Forget what your mother said about being nice. It doesn’t pay. Particularly in the workplace. In fact, according to recent university studies, nice guys finish last.
It’s taken research at the universities of Bristol, Minnesota and Heidelberg to prove it. Sort of. The investigation revealed that rather than traits such as agreeableness, conscientiousness, trust and generosity, it’s intelligence that catapults colleagues up the career ladder.
Games were devised to discover how people interact in work and social situations and people with higher IQs and their eyes on the big picture displayed “significantly higher” levels of cooperation. Meanwhile, individuals with lower intelligence failed to follow a consistent strategy and estimate the future consequences of their actions. Yep. So what? If you ain’t got a plan, you’re not going to go anywhere. Not rocket science.
What proved interesting, however, was that having a good heart had marginal impact on success. While it may be presumed that nice people are automatically more cooperative, intelligence is the primary condition for a cohesive, cooperative society. Without the smarts to pull it all together, no amount of bonhomie will bring a project home – although, it’s always nice to be fed cupcakes and share a hug along the way.
I guess it’s a bit like comparing a lovely, friendly nurse with a surgeon. Although the nurse makes you feel fantastic, all warm and fuzzy, the surgeon, devoid of personality and social skills, is so much better at opening you up and sorting out your dodgy liver.
While the findings of the study in an extremely competitive job market may well encourage employers to bypass personality and focus on usefulness more, they also provide a wonderful answer to the question posed in offices every day around the world.
‘How the hell did they get there?’.
Because among the intelligent people cooperating there are also some nasty operators who crush nice people, even those who are equally brilliant at their job. They figure out the game, understand the benefits and costs of cooperation, help out when it favours them, and make damn sure they’re whooping it at the finish line to reap the rewards. Meanwhile, the plodders, the nice guys, who’ve been consistently efficient, are wondering exactly when it was they last saw these superstars lift a finger.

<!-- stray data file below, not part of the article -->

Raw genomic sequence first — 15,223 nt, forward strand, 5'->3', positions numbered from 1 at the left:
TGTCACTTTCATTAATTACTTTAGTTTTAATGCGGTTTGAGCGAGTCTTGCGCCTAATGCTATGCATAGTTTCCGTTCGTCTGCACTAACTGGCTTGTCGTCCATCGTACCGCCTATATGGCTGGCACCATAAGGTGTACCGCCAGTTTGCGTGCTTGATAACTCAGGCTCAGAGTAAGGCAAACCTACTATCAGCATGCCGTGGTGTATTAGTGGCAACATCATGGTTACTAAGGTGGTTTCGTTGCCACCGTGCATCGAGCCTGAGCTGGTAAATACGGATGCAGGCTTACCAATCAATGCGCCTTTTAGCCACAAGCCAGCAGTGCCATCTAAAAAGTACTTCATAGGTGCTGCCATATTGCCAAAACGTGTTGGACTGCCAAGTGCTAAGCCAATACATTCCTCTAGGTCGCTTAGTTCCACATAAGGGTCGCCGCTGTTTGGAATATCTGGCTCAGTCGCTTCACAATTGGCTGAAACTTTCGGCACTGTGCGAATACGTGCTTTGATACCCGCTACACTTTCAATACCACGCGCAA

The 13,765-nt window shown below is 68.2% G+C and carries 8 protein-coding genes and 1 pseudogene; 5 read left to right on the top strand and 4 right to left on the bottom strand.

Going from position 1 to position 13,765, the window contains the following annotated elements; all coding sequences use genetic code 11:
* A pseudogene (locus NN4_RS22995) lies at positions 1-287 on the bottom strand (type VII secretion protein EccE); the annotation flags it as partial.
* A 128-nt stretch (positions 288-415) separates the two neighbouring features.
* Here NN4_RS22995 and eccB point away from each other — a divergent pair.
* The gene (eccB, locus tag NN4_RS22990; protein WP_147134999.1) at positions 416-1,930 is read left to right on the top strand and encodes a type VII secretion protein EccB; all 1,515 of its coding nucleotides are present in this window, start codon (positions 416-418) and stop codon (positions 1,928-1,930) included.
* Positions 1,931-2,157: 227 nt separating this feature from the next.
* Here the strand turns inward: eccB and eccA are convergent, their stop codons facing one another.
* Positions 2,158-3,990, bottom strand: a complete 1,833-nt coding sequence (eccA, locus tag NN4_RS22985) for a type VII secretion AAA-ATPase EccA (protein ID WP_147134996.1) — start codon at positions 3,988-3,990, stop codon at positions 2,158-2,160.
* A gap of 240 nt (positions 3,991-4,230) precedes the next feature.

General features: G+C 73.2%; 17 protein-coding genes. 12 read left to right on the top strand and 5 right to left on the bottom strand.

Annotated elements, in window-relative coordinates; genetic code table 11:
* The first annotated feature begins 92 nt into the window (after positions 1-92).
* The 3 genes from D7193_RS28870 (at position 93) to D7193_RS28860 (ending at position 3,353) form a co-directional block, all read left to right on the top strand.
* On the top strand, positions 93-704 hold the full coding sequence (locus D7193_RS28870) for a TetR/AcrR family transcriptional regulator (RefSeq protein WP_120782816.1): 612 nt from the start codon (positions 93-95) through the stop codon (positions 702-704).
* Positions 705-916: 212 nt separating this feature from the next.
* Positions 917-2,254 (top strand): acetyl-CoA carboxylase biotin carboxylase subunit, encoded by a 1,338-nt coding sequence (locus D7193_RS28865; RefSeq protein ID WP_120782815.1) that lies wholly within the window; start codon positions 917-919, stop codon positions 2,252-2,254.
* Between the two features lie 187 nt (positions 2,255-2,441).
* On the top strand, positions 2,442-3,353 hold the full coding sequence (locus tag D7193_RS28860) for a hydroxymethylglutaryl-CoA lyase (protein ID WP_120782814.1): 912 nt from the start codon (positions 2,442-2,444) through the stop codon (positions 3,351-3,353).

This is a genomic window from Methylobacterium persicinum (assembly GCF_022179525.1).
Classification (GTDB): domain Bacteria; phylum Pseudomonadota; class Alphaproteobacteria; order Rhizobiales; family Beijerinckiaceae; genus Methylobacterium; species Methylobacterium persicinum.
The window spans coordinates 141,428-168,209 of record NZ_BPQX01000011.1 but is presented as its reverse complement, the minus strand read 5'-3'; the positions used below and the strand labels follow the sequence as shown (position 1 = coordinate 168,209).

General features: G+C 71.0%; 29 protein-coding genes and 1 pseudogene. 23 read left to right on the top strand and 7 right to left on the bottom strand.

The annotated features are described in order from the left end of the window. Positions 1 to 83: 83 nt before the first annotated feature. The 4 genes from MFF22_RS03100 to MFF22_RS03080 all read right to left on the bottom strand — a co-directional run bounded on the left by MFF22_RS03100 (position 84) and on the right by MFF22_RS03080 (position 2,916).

Smart? Very. Nice? Nup.
But who hasn’t witnessed the office backbiter gush and manipulate their way to the top? You know the ones, all sweetness and light when they want something, but whip round like a rattle snake when challenged, their sneering snarls replaced wondrously with Colgate smiles as soon as the boss enters the room.
A nice person doesn’t put self-interest first; a manipulative person, with zippo care about consequences or impact on others, does. Nice people who wouldn’t dream of treading on the toes of others, pave the way for those who forge ahead without looking back, trampling toes and self-esteem along the way.
I’m not armed with a university degree, or a focus group, or reams of data, but I saw a lot of this stuff in kindy. While I was putting myself out to be a good little helper, I was burned by other, more manipulative five-year-olds who knew how to play the game much better than me. And we’re not talking hopscotch in the playground.
I was very slow at realising that even at that early age there were kids driven by sheer self-interest to get ahead regardless of the consequences. I’m not talking bullies, I’m talking kids who told teachers what they wanted to hear, who rocked the boat behind the scenes, never up front. The kids who would always find a better, more useful, friend around the next corner, only to spit them out as fodder later. The schemers who made it to school captain, but interestingly, never captained sport because that required teamwork.
They’re the ones who appear decades later in the office, all beaming smiles and congeniality, but no heart. Not all of us are smart enough to see them coming. We’re often just too nice.